Adaptive flexibility in cues guiding spider web construction and its possible implications for spider cognition

In: Behaviour
William G. Eberhard Smithsonian Tropical Research Institute, Luis Clement Avenue, Building 401 Tupper Balboa Ancon, Panama, Republic of Panama
Escuela de Biología, Universidad de Costa Rica, Costa Rica
Museum of Natural Science, Louisiana State University, Baton Rouge, LA, USA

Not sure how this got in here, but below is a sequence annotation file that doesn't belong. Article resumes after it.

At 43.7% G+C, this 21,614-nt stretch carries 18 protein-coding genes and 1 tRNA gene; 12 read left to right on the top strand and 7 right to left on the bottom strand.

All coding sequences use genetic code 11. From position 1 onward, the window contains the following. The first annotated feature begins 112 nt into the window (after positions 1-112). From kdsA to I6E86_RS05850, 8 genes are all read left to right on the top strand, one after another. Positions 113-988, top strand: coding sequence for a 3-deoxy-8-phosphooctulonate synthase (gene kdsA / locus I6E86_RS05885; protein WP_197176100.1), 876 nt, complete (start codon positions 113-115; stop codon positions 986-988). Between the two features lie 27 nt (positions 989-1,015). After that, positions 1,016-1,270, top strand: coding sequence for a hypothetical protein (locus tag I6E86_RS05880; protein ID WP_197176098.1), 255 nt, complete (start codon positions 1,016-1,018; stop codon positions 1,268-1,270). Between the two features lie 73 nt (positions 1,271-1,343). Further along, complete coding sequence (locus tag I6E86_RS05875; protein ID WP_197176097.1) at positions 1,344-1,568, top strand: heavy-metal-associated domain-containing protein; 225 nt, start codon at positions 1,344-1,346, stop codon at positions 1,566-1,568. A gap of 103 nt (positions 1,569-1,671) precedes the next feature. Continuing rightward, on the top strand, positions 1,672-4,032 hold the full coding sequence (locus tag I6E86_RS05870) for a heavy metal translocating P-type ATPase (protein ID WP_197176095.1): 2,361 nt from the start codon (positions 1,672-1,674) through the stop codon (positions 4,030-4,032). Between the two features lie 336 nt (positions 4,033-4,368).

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Orb web construction was originally thought to be highly stereotyped, but adaptive flexibility is now well established in several aspects. This study reviews published data on one behavioural cue and presents new data on flexibility in experimentally modified and control webs of Zosis geniculata and Uloborus diversus. By occasionally ignoring this cue temporarily, spiders gained access to otherwise inaccessible portions of their webs. I discuss three hypotheses concerning the mechanism that resulted in this flexibility. Several types of evidence argue against the hypothesis that the adjustments were pre-programmed: substantial variation in the contexts when adjustments occurred; substantial variation in details of the adjustments; and rarity of the contexts that require adjustments in nature. Lack of plausible links between behavioural decisions and payoffs from prey capture argue against a second, learning hypothesis. By elimination, this flexibility may require a third type of explanation that includes more elaborate cognitive processes.

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